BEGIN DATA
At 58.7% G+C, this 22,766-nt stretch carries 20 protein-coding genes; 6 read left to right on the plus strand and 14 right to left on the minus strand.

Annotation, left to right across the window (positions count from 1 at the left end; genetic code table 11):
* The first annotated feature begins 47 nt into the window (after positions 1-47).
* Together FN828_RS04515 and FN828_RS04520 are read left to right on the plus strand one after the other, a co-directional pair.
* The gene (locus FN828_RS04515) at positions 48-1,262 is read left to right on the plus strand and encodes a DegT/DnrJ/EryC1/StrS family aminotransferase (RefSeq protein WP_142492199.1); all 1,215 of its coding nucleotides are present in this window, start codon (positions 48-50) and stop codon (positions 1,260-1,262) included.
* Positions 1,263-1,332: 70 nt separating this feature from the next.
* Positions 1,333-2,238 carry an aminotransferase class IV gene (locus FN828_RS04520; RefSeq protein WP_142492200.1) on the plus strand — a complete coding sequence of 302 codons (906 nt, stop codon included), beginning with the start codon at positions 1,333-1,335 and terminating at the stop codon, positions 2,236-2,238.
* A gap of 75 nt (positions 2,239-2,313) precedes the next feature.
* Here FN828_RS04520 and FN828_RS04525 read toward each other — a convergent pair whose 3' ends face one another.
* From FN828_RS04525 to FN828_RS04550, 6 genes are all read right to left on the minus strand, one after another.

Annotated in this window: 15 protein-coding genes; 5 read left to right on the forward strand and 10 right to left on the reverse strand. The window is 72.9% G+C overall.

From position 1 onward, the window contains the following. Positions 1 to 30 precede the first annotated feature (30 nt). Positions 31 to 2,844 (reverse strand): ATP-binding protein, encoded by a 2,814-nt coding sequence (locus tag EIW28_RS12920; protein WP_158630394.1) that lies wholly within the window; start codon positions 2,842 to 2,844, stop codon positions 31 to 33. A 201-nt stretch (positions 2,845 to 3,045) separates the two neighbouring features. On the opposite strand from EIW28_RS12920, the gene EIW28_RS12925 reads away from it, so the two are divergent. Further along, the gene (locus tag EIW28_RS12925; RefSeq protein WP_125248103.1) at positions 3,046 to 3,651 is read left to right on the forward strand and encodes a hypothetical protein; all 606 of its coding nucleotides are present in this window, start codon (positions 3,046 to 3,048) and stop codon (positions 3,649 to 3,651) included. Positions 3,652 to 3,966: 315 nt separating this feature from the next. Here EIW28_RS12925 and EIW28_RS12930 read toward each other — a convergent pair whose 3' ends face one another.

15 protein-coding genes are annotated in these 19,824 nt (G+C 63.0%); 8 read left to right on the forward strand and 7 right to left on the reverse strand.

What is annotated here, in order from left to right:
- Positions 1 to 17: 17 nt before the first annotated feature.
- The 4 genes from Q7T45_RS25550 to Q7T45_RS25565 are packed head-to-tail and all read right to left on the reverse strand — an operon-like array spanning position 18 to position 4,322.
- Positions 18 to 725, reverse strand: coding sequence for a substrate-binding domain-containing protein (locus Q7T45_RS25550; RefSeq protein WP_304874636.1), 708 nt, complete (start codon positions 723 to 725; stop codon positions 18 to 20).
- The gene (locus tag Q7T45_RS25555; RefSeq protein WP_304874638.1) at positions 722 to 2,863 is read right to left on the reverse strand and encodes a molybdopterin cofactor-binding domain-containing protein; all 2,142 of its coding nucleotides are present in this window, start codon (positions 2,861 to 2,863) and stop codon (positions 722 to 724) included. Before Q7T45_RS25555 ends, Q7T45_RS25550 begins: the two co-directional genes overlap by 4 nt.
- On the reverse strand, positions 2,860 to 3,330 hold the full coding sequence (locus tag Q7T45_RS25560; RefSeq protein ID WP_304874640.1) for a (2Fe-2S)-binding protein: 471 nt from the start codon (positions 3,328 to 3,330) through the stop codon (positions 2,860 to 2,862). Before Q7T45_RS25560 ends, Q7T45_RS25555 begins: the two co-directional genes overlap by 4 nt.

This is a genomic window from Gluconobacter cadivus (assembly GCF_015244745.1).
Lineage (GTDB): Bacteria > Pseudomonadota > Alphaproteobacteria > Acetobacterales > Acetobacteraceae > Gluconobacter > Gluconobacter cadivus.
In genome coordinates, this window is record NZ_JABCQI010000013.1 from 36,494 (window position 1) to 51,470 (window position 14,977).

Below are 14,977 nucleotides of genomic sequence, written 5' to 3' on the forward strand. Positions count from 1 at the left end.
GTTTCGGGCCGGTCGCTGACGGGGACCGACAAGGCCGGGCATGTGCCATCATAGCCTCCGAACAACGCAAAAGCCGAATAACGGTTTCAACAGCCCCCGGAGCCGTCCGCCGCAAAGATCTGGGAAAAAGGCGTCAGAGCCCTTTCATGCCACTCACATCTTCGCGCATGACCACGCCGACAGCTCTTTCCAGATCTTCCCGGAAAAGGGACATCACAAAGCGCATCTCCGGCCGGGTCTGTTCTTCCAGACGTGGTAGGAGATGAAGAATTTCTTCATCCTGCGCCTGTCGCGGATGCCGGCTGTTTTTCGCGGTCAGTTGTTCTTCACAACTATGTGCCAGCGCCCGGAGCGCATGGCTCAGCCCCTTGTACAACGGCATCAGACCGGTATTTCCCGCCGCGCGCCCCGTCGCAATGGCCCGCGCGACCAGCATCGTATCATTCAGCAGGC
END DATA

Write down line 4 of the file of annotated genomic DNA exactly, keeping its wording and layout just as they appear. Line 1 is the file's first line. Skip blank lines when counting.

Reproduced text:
* Together FN828_RS04515 and FN828_RS04520 are read left to right on the plus strand one after the other, a co-directional pair.